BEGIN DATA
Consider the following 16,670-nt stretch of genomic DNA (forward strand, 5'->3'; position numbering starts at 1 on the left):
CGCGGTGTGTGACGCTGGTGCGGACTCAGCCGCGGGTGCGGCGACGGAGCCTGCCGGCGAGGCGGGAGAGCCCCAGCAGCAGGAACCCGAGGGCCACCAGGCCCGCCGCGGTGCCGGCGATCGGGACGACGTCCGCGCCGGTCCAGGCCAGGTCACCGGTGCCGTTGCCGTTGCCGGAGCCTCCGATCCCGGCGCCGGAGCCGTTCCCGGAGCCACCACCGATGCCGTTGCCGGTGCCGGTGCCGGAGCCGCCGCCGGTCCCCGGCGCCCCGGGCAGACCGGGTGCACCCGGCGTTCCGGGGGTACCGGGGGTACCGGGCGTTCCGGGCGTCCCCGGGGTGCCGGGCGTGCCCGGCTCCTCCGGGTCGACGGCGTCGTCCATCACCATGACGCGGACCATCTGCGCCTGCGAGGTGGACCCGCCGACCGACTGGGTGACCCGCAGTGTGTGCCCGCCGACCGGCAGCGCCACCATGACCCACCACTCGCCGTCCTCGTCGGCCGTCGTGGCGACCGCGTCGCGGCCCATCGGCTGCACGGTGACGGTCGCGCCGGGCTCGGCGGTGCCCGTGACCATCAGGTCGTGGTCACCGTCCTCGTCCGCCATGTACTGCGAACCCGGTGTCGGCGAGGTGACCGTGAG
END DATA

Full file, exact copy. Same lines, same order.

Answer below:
Consider the following 16,670-nt stretch of genomic DNA (forward strand, 5'->3'; position numbering starts at 1 on the left):
CGCGGTGTGTGACGCTGGTGCGGACTCAGCCGCGGGTGCGGCGACGGAGCCTGCCGGCGAGGCGGGAGAGCCCCAGCAGCAGGAACCCGAGGGCCACCAGGCCCGCCGCGGTGCCGGCGATCGGGACGACGTCCGCGCCGGTCCAGGCCAGGTCACCGGTGCCGTTGCCGTTGCCGGAGCCTCCGATCCCGGCGCCGGAGCCGTTCCCGGAGCCACCACCGATGCCGTTGCCGGTGCCGGTGCCGGAGCCGCCGCCGGTCCCCGGCGCCCCGGGCAGACCGGGTGCACCCGGCGTTCCGGGGGTACCGGGGGTACCGGGCGTTCCGGGCGTCCCCGGGGTGCCGGGCGTGCCCGGCTCCTCCGGGTCGACGGCGTCGTCCATCACCATGACGCGGACCATCTGCGCCTGCGAGGTGGACCCGCCGACCGACTGGGTGACCCGCAGTGTGTGCCCGCCGACCGGCAGCGCCACCATGACCCACCACTCGCCGTCCTCGTCGGCCGTCGTGGCGACCGCGTCGCGGCCCATCGGCTGCACGGTGACGGTCGCGCCGGGCTCGGCGGTGCCCGTGACCATCAGGTCGTGGTCACCGTCCTCGTCCGCCATGTACTGCGAACCCGGTGTCGGCGAGGTGACCGTGAG